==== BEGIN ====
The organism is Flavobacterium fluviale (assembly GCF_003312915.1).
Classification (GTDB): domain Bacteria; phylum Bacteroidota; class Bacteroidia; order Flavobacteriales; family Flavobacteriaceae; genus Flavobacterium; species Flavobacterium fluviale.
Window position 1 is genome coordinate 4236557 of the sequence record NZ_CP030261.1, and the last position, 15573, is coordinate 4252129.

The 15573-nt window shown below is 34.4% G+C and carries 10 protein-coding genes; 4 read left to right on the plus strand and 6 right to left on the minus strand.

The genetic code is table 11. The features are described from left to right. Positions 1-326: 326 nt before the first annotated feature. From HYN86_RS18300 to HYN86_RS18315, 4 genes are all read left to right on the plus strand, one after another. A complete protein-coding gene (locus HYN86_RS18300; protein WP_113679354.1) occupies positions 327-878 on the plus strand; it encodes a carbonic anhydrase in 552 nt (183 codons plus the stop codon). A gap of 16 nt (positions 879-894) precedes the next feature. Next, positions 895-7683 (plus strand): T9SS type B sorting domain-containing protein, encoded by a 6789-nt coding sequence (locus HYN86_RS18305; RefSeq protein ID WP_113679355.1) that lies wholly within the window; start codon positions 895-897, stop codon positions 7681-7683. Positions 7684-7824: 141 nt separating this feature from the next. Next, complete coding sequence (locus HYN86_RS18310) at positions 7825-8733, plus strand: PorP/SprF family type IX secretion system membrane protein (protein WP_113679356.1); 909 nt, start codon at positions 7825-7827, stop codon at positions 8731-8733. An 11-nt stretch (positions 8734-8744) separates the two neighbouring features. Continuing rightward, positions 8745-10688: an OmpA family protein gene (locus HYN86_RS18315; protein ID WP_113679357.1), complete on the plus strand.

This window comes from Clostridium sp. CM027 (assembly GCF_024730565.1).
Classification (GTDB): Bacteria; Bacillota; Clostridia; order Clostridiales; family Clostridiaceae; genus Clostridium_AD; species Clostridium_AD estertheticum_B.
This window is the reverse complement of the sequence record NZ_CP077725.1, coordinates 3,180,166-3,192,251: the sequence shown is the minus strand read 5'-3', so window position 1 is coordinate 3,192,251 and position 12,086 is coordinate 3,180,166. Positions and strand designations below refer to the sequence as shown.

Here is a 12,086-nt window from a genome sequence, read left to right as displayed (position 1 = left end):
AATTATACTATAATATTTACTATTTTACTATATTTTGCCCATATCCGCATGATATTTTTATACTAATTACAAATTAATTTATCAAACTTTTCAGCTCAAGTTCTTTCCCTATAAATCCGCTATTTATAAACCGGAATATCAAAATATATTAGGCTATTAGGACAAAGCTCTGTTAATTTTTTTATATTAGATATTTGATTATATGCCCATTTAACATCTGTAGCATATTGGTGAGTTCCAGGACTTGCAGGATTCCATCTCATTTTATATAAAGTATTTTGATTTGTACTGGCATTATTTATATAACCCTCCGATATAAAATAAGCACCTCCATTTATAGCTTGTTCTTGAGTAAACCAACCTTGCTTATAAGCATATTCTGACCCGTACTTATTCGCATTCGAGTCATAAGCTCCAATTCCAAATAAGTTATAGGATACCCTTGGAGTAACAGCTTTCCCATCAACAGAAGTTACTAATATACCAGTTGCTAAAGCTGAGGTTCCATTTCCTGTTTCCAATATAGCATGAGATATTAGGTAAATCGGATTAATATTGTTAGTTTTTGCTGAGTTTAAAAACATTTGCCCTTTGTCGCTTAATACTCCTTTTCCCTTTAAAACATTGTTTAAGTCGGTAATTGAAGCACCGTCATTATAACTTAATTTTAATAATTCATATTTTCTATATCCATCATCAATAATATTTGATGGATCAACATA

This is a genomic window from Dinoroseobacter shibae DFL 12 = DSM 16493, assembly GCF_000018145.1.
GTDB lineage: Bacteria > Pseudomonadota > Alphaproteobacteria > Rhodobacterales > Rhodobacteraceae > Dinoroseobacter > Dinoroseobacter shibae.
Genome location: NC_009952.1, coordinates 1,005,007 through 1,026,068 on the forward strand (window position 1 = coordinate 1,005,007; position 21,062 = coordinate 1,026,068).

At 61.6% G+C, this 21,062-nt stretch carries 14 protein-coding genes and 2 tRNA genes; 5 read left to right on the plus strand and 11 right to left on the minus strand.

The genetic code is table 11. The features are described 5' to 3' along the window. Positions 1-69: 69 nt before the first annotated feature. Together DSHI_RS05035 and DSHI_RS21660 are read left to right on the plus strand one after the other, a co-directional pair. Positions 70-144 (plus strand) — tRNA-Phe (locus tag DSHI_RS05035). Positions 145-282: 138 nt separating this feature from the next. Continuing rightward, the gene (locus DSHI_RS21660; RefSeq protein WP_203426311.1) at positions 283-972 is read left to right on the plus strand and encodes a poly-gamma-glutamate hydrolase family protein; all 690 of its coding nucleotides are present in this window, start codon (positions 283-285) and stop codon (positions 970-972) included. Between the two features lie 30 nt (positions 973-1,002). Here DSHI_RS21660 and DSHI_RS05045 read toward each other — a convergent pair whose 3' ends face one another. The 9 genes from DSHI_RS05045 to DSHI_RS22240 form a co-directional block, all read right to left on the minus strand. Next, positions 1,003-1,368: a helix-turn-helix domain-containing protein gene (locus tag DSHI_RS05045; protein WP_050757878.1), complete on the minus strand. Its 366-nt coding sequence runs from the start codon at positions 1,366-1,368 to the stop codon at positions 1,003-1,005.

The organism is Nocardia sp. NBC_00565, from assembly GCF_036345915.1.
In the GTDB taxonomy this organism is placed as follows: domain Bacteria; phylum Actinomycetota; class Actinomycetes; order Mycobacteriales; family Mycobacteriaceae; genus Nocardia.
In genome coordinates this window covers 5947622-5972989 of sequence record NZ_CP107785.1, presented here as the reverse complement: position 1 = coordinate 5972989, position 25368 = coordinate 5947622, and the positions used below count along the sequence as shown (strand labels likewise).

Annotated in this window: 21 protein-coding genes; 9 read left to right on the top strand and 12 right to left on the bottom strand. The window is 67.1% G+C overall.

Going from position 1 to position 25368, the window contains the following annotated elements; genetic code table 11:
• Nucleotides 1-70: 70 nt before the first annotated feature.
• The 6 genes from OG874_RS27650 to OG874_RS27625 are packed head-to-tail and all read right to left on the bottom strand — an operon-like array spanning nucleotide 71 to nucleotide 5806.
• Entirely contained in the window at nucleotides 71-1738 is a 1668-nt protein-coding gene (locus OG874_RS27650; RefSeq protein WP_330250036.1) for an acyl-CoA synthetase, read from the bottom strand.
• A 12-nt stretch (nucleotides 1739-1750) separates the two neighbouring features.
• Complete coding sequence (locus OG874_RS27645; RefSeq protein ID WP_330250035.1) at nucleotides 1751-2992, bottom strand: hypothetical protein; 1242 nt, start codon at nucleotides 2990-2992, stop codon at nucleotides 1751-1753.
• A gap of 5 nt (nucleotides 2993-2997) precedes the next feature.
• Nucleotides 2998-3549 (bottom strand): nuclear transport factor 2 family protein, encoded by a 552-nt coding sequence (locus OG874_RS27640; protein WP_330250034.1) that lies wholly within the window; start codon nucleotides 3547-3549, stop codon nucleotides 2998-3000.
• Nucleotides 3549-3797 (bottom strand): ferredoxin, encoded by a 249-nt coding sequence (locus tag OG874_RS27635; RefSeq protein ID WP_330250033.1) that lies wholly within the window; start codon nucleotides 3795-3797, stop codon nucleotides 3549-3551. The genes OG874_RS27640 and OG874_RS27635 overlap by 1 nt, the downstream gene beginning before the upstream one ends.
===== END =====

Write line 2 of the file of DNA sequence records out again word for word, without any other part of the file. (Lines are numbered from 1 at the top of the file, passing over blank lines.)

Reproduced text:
Classification (GTDB): domain Bacteria; phylum Bacteroidota; class Bacteroidia; order Flavobacteriales; family Flavobacteriaceae; genus Flavobacterium; species Flavobacterium fluviale.